This something I've been musing over for a while - what exactly defines a work as a 'children's book'? It's a nebulous term, which covers a lot of ground, from The Gruffalo and The Very Hungry Caterpillar, through Roald Dahl, to more nuanced works such as the Earthsea trilogy, His Dark Materials and The Book Thief.
I firmly believe that a good children's book should be thoroughly enjoyable to adults, with the exception of some books for very young children. Given that, I would define a children's book as 'a book which is best appreciated by a child, regardless of whatever merits it may have'. Note that there is nothing derogatory about the term, and it allows the work to have elements which are best appreciated by adults. If you accept the definition as worthwhile, it leads to a slightly different view of what is and isn't children's literature.
A famous example of a book which is often said to fall between children's and adult literature is The Lord of the Rings; under my definition, it is simply a children's book. I'd justify this by saying it's a work better experienced rather than reflected upon, and many of us become less able to immerse ourselves in fiction as we become older. I certainly haven't lost that ability, but my inner critic fires up more readily these days, often to the detriment of enjoyment. My preference is to read and watch - where possible - fairly passively, then think about the work later.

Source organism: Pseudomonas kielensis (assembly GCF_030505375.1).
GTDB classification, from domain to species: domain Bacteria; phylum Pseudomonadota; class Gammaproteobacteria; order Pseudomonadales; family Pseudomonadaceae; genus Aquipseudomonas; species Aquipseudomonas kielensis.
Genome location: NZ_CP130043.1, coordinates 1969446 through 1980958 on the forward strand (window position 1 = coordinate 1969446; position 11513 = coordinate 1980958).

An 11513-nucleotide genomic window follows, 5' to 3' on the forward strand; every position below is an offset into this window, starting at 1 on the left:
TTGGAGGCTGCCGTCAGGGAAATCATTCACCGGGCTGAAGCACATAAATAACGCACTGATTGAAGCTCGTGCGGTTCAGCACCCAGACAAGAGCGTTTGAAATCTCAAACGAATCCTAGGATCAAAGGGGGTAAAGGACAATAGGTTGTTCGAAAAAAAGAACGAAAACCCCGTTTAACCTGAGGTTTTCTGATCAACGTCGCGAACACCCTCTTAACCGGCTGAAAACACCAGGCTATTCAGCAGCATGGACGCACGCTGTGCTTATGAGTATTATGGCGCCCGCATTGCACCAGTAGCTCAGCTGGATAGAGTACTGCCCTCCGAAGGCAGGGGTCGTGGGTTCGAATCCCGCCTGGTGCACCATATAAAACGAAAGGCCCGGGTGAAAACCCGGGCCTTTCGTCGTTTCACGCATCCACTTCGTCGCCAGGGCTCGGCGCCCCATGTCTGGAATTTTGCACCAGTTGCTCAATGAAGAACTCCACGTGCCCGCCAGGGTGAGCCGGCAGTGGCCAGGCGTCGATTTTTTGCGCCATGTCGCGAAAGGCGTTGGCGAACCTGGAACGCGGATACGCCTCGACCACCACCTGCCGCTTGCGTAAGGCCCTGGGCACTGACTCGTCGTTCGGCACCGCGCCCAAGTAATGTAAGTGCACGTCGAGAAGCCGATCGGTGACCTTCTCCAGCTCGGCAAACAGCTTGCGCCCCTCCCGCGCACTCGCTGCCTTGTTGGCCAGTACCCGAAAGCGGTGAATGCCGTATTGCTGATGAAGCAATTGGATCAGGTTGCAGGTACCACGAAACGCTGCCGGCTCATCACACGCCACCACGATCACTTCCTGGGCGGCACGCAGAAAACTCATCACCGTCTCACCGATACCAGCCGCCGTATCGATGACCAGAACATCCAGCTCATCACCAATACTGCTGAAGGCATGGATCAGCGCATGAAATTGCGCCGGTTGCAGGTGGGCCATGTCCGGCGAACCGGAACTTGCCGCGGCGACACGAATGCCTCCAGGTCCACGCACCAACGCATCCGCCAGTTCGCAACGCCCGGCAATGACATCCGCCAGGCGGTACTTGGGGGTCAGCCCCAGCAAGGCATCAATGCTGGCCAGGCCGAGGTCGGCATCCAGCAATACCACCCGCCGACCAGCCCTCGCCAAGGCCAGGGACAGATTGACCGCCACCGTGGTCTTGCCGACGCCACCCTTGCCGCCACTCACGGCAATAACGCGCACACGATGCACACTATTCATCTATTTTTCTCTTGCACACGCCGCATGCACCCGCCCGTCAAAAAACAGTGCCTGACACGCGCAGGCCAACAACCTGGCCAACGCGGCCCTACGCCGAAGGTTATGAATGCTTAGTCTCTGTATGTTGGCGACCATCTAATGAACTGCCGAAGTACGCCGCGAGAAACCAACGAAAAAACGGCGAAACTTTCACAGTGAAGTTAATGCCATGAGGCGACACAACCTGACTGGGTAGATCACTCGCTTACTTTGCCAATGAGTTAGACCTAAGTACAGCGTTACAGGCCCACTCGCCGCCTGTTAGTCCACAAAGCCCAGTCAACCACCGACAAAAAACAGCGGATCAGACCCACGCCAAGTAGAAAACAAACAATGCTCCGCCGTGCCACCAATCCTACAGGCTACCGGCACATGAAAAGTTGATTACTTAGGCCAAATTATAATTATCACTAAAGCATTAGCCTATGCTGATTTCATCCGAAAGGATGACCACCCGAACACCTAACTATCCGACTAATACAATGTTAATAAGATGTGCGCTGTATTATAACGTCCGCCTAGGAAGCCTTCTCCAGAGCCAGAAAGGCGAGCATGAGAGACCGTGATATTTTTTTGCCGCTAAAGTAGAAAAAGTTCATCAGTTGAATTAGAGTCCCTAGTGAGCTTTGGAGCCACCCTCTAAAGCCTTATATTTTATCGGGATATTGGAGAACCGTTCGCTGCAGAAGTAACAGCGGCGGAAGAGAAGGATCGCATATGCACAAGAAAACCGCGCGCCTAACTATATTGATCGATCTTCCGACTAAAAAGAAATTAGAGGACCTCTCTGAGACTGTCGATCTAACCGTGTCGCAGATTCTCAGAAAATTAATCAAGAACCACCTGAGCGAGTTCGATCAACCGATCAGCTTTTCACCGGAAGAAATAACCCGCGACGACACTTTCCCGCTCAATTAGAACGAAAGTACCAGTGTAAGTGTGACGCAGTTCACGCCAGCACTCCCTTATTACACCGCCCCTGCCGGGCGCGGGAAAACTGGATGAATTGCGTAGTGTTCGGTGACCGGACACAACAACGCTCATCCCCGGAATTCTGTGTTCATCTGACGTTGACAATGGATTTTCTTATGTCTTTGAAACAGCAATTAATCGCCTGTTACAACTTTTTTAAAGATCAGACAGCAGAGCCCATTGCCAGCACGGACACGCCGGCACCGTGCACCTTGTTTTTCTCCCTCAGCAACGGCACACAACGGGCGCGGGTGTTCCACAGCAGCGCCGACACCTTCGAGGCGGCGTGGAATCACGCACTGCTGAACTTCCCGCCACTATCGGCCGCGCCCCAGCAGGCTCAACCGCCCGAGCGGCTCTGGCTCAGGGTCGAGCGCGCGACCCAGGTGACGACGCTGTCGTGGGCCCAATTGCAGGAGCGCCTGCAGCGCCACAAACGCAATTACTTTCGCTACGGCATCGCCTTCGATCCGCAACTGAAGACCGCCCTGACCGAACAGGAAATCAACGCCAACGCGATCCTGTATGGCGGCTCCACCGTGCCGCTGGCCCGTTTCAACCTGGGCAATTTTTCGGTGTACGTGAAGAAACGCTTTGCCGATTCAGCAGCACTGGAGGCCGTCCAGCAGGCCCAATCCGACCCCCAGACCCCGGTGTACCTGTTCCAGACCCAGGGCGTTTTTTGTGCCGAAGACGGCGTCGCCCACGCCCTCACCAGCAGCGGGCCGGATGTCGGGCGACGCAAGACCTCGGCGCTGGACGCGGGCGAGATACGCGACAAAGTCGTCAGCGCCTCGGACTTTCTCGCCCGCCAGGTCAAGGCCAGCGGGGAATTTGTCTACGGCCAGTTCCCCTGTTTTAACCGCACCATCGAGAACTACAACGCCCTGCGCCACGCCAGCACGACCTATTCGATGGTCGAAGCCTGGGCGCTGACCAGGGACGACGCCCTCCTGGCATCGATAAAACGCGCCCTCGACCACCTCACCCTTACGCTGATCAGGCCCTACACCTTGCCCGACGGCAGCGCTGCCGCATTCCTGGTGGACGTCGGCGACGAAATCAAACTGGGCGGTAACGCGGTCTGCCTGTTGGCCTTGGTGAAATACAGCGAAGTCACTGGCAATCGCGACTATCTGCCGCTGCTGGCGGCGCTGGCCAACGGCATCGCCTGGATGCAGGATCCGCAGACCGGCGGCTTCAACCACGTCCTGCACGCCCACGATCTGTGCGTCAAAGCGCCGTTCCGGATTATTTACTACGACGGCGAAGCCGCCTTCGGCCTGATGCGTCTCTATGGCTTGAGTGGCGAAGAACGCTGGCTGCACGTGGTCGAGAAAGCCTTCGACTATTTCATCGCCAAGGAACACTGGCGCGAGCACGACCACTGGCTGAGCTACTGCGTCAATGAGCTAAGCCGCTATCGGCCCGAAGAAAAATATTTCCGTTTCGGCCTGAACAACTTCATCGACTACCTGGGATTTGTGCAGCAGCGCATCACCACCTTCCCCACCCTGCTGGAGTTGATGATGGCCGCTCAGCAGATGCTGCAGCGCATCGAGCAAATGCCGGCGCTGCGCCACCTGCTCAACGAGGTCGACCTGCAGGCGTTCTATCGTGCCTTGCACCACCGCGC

So, what are common hallmarks of children's literature? I'd say the primary emphasis is on storytelling over deep characterisation or complex themes, although the latter certainly aren't precluded. It's also generally more permissible - although often not desirable - to take more liberties the story in terms of coincidences, stereotyped characters and unrealistic behaviour, as the primary audience is likely to be less critical.
Other examples I'd put forward of what I consider to be children's books would be To Kill a Mockingbird, most of Stephen King's output and - applying the same principles to film - Star Wars.
I'm interested to hear what people think of the above. Do you think it's a useful way of thinking about the genre, and can you offer more examples of works that aren't usually thought of as being for children? Also, can people think of counter-examples which break the definition, such as a genuinely good children's book which is almost wholly unsuitable for adult readers?
(Caveat: as with almost any attempt with taxonomy, there will always be edge-cases which don't really fit any category.)